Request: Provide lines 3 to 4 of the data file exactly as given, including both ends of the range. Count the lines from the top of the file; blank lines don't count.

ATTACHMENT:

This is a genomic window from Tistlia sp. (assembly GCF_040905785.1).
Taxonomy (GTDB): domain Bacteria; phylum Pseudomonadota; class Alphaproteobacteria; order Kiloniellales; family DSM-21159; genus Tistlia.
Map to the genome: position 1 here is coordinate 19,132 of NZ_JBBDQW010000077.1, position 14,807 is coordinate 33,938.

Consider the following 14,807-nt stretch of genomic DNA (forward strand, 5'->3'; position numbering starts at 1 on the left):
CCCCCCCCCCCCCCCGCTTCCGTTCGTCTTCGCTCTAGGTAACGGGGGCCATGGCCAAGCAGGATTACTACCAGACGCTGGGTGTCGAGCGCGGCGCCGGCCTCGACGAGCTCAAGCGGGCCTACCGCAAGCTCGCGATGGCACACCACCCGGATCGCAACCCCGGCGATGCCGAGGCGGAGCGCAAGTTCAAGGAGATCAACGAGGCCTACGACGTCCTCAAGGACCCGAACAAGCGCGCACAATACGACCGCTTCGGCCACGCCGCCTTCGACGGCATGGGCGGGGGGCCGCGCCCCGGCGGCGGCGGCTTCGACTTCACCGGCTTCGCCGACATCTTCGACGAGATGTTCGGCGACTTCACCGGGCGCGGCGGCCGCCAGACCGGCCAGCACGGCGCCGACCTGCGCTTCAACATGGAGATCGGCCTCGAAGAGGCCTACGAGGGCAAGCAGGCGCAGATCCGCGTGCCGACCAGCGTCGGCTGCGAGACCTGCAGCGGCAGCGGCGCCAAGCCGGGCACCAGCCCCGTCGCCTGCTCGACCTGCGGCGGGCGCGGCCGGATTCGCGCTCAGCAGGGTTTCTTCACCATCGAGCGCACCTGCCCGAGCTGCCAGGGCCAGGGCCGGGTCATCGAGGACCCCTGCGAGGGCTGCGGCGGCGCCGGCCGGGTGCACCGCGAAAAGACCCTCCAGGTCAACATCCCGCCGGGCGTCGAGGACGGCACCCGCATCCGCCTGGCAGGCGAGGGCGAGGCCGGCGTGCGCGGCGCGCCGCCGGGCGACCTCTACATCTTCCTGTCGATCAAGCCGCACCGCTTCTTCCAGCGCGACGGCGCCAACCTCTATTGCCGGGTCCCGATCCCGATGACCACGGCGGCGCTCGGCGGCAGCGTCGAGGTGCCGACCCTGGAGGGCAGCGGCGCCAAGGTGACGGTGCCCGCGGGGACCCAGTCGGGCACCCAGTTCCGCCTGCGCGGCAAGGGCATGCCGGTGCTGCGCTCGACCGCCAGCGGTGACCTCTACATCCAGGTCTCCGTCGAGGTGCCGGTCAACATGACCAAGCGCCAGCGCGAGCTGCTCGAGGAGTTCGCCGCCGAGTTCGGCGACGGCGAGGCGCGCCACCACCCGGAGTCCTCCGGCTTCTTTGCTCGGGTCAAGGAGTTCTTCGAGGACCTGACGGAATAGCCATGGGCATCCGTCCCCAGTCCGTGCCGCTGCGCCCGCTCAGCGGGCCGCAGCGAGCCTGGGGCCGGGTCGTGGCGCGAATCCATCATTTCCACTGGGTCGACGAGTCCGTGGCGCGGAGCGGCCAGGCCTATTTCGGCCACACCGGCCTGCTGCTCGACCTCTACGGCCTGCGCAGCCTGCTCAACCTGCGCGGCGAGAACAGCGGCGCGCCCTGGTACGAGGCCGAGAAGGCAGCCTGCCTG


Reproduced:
Map to the genome: position 1 here is coordinate 19,132 of NZ_JBBDQW010000077.1, position 14,807 is coordinate 33,938.

Consider the following 14,807-nt stretch of genomic DNA (forward strand, 5'->3'; position numbering starts at 1 on the left):